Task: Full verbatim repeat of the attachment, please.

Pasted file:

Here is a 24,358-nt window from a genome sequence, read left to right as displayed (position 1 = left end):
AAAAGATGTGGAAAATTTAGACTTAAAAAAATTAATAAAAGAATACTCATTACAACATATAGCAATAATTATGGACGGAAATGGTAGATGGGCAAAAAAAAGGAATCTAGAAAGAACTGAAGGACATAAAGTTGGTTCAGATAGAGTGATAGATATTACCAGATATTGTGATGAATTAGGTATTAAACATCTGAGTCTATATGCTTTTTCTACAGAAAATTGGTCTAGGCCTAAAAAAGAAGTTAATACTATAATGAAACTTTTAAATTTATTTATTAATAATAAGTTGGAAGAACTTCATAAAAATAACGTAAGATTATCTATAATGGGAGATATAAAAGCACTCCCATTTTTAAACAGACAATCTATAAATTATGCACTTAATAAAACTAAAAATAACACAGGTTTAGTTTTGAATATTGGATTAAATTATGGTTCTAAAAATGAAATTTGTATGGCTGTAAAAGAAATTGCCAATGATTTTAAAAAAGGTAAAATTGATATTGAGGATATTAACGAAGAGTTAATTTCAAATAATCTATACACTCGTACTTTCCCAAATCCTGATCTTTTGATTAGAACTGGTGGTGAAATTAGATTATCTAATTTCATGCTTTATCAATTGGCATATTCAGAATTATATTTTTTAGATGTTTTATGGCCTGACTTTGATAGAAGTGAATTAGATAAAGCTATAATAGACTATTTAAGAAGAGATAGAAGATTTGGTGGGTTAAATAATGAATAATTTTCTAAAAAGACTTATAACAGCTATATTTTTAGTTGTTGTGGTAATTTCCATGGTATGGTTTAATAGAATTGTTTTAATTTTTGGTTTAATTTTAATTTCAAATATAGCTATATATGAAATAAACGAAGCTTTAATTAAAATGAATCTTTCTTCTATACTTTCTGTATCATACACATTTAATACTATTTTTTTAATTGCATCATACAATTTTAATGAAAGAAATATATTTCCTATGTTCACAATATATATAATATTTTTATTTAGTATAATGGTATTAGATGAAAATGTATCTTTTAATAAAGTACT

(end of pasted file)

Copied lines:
Here is a 24,358-nt window from a genome sequence, read left to right as displayed (position 1 = left end):
AAAAGATGTGGAAAATTTAGACTTAAAAAAATTAATAAAAGAATACTCATTACAACATATAGCAATAATTATGGACGGAAATGGTAGATGGGCAAAAAAAAGGAATCTAGAAAGAACTGAAGGACATAAAGTTGGTTCAGATAGAGTGATAGATATTACCAGATATTGTGATGAATTAGGTATTAAACATCTGAGTCTATATGCTTTTTCTACAGAAAATTGGTCTAGGCCTAAAAAAGAAGTTAATACTATAATGAAACTTTTAAATTTATTTATTAATAATAAGTTGGAAGAACTTCATAAAAATAACGTAAGATTATCTATAATGGGAGATATAAAAGCACTCCCATTTTTAAACAGACAATCTATAAATTATGCACTTAATAAAACTAAAAATAACACAGGTTTAGTTTTGAATATTGGATTAAATTATGGTTCTAAAAATGAAATTTGTATGGCTGTAAAAGAAATTGCCAATGATTTTAAAAAAGGTAAAATTGATATTGAGGATATTAACGAAGAGTTAATTTCAAATAATCTATACACTCGTACTTTCCCAAATCCTGATCTTTTGATTAGAACTGGTGGTGAAATTAGATTATCTAATTTCATGCTTTATCAATTGGCATATTCAGAATTATATTTTTTAGATGTTTTATGGCCTGACTTTGATAGAAGTGAATTAGATAAAGCTATAATAGACTATTTAAGAAGAGATAGAAGATTTGGTGGGTTAAATAATGAATAATTTTCTAAAAAGACTTATAACAGCTATATTTTTAGTTGTTGTGGTAATTTCCATGGTATGGTTTAATAGAATTGTTTTAATTTTTGGTTTAATTTTAATTTCAAATATAGCTATATATGAAATAAACGAAGCTTTAATTAAAATGAATCTTTCTTCTATACTTTCTGTATCATACACATTTAATACTATTTTTTTAATTGCATCATACAATTTTAATGAAAGAAATATATTTCCTATGTTCACAATATATATAATATTTTTATTTAGTATAATGGTATTAGATGAAAATGTATCTTTTAATAAAGTACT